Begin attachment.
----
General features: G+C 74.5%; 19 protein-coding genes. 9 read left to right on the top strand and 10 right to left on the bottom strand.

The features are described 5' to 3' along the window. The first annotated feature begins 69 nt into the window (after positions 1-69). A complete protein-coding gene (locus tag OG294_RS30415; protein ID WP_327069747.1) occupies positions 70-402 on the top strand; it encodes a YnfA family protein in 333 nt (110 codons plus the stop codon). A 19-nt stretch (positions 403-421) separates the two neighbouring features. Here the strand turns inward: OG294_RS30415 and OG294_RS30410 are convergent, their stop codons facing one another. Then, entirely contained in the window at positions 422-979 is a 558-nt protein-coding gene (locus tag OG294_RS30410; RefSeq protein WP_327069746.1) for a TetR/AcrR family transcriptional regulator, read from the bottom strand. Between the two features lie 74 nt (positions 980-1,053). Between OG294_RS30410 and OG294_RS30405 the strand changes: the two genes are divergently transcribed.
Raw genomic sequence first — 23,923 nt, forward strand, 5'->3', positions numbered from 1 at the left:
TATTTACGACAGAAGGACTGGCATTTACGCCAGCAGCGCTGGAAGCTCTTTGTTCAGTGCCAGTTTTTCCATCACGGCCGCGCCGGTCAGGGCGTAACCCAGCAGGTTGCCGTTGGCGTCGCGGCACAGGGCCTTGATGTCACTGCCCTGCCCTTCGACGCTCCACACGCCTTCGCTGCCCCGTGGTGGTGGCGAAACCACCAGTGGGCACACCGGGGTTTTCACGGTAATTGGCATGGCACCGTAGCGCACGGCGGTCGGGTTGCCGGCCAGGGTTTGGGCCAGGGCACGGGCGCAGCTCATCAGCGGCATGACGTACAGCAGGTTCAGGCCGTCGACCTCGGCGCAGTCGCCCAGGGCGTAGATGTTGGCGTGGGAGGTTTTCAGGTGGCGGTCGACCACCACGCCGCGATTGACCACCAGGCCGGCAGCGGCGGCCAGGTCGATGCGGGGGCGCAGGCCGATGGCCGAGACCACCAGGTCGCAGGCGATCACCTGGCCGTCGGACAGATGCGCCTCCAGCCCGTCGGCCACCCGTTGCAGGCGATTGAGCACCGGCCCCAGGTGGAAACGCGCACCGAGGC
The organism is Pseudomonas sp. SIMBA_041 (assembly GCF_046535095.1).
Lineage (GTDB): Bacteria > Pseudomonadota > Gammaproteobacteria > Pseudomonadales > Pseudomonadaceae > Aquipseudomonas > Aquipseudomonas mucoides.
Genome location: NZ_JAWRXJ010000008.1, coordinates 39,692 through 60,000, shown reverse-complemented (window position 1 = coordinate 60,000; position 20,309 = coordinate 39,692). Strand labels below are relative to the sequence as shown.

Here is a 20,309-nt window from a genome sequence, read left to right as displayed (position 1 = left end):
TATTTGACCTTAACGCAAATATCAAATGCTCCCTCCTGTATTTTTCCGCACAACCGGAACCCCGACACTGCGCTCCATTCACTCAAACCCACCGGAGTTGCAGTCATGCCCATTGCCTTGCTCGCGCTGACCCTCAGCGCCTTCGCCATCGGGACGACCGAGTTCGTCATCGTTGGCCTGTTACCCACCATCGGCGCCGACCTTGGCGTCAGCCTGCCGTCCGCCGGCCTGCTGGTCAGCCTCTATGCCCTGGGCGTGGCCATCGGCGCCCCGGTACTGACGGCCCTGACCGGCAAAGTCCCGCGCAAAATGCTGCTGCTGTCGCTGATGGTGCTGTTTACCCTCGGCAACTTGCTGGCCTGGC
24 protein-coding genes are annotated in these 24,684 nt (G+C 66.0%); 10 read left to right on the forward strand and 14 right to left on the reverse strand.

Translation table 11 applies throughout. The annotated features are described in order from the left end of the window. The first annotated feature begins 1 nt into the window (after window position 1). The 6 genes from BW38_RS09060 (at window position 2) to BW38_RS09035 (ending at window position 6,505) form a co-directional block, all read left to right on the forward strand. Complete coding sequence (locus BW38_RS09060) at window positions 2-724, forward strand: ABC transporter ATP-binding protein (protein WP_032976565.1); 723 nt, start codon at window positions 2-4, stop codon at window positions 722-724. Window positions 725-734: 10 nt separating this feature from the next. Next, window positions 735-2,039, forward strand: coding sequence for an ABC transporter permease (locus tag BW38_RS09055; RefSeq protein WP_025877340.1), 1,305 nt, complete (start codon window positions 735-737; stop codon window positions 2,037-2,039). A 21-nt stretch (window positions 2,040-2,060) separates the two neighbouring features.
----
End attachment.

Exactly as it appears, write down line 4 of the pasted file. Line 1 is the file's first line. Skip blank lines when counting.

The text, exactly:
TATTTACGACAGAAGGACTGGCATTTACGCCAGCAGCGCTGGAAGCTCTTTGTTCAGTGCCAGTTTTTCCATCACGGCCGCGCCGGTCAGGGCGTAACCCAGCAGGTTGCCGTTGGCGTCGCGGCACAGGGCCTTGATGTCACTGCCCTGCCCTTCGACGCTCCACACGCCTTCGCTGCCCCGTGGTGGTGGCGAAACCACCAGTGGGCACACCGGGGTTTTCACGGTAATTGGCATGGCACCGTAGCGCACGGCGGTCGGGTTGCCGGCCAGGGTTTGGGCCAGGGCACGGGCGCAGCTCATCAGCGGCATGACGTACAGCAGGTTCAGGCCGTCGACCTCGGCGCAGTCGCCCAGGGCGTAGATGTTGGCGTGGGAGGTTTTCAGGTGGCGGTCGACCACCACGCCGCGATTGACCACCAGGCCGGCAGCGGCGGCCAGGTCGATGCGGGGGCGCAGGCCGATGGCCGAGACCACCAGGTCGCAGGCGATCACCTGGCCGTCGGACAGATGCGCCTCCAGCCCGTCGGCCACCCGTTGCAGGCGATTGAGCACCGGCCCCAGGTGGAAACGCGCACCGAGGC